A Classification of American Wealth
History and genealogy of the wealthy families of America - Sponsors


 Part 1 : Colonial and Mercantile America  Part 2 : America in the Gilded Age
 Part 3 : America in the Twentieth Century  Encyclopedia of American Wealth

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  Chronicles of American Wealth / Nr 22 / February 28, 2005

<<  List of chronicles   

Content :

1 – New thematic list : Automobile Tycoons (1919)
2 – Announcement : “Chapter 13 – Automobile and Aviation” coming soon

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New thematic list : “ Automobile Tycoons (1919)

The evolution of economic development in America, like in the rest of the world, is essentially linked to technological progress. If the Gilded Age was characterized by the great expansion of railroads and by the concentration of (basic) industries under the umbrella of a small number of increasingly powerful trusts, the technologies that marked the dawn of the 20th century were revolutions in the field of transportation : the automobile and aviation.

The horseless carriage, as the forerunner of modern automobiles was called, had its American beginnings in the 1860s, when Sylvester H. Roper, an inventor and mechanic developed its firs steam carriage. But while steam was clearly the right power source for railway locomotives, it proved too heavy and cumbersome for the smaller horseless carriage. Electric vehicles were next, but the eventual technological winner was the gasoline engine, as used by Frank and Charles Duryea in 1893.

An expensive curiosity first, the horseless carriage started to get wider acceptance, when the Olds Motor Works started to produce their “Curved Dash” runabout, at $600 the cheapest model on the market, in ever larger quantities, reaching 6500 in 1905. Ransom Eli Olds had founded the company, which later became a cornerstone of General Motors, but by that time (1908) he had left the company, which was controlled by copper baron Samuel L. Smith and his sons Frederick and Angus.

Among the pioneers in the field of automotive construction, Henry Ford has achieved the biggest success. He tinkered around a horseless carriage as early as 1893 and started his first automotive venture, the Detroit Automobile Company in 1899, backed by a group of wealthy Detroit financiers, including Detroit mayor William C. Maybury. The company was succeeded by the Henry Ford Company, which after Ford’s departure became Cadillac, another future cornerstone of General Motors.

Henry Ford went on to found the Ford Motor Company and became one of the two outstanding automobile tycoon of the founding years, that is roughly the period between 1896 and 1920. The other one was William Crapo Durant, the grandson of millionaire lumber baron and Michigan governor Henry Howland Crapo. As a young man, W. C. Durant associated with Josiah Dallas Dort and became one of America’s leading manufacturers of horse-drawn carriages, establishing his factories in the family’s adopted hometown : Flint, Michigan.

In 1904 Durant was already a millionaire, when the directors of the Flint Wagon Works approached him with the plea to save the Buick Motor Company, an automobile manufacturer they had taken over as an attempt to shift their production from carraiages to cars. Durant did such a good job in reorganizing Buick and selling its cars, that he launched himself on one of the most astounding careers in the American automotive industry.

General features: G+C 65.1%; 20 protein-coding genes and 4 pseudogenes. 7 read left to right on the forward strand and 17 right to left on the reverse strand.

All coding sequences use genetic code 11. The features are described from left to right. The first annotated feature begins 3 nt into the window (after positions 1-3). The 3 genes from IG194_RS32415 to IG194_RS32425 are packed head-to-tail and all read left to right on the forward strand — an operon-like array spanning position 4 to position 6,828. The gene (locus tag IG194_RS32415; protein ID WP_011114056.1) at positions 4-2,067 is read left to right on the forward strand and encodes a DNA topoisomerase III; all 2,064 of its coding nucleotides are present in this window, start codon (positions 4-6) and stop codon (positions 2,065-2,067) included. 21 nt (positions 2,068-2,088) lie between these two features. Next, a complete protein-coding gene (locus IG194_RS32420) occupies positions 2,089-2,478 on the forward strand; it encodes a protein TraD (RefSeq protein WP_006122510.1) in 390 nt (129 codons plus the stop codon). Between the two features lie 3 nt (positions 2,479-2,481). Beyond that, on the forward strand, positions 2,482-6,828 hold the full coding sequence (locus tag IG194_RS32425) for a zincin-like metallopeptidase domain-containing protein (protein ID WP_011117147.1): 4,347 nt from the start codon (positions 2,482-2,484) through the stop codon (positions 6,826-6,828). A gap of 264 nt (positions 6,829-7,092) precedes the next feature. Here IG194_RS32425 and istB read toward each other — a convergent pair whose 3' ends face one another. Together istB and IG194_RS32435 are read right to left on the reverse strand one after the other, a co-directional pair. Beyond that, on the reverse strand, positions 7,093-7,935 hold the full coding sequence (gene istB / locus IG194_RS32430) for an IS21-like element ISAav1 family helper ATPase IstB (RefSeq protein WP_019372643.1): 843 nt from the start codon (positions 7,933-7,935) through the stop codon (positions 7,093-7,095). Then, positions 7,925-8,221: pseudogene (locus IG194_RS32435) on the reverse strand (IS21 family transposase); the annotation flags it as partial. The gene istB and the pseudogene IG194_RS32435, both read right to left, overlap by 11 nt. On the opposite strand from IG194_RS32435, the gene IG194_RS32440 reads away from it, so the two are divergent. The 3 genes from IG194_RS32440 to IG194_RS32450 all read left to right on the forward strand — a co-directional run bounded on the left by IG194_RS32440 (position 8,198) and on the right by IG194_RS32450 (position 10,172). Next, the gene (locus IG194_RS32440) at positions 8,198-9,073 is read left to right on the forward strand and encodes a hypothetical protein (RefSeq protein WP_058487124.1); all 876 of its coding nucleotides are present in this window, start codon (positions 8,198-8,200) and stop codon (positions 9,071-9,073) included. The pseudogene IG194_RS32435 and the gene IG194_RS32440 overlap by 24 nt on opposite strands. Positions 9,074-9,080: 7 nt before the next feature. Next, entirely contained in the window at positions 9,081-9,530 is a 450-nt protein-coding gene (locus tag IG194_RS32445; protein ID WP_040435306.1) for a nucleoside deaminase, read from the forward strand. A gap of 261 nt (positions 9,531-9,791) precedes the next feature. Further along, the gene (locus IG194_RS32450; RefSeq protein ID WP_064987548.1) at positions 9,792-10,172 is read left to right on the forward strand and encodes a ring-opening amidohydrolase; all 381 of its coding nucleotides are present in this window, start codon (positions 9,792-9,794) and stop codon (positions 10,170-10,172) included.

1908 was the decisive year, when both Henry Ford and William Crapo Durant launched their great succeses. Ford’s was his popular Model T, which in association with the assembly line became the first mass produced car in the world and made him a huge fortune. Durant’s was the founding of General Motors, an automotive giant which would eventually even outdo Ford in size and profitability.

1919, the year we chose to list the automobile tycoons, is the year when both Ford and Durant achieved new heights of their power in the automotive industry. Henry Ford was then able to buy out his minority shareholders for an aggregate $105’820’894.57, making his former partners (including future US senator James Couzens and the Dodge brothers) many times millionaires. William Crapo Durant was then reigning over his enlarged General Motors Corporation, and by various takeovers also making other people millionaires (notably the Fisher brothers, Charles Kettering and Alfred Pritchard Sloan jr).

Ford would go on and become a billionaire, while Durant would stumble over his own speculative nature and eventually die penniless. But in 1919, these two men led the club of automobile tycoons, a list which (on a preliminary basis) contains 40 people, most of them in Michigan, which became the girdle of America’s automotive industry. 

The list is a prelude to the coming chapter about the American automotive industry and will be completed in a future update, along with the publication of this chapter
at A Classification of American Wealth

Browse the list of Automobile Tycoons (1919) or other wealth classification lists and read more about the wealthy Americans and wealthy American families of the past at Encyclopedia of American Wealth

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Coming soon : Chapter 13 – Automobile and Aviation


The first chapter of the long awaited Part 3 of “A Classification of American Wealth” is just around the corner. Tagged “Automobile and Aviation”, chapter 13 will lead us from the heydays of the Gilded Age into the Twentieth Century.


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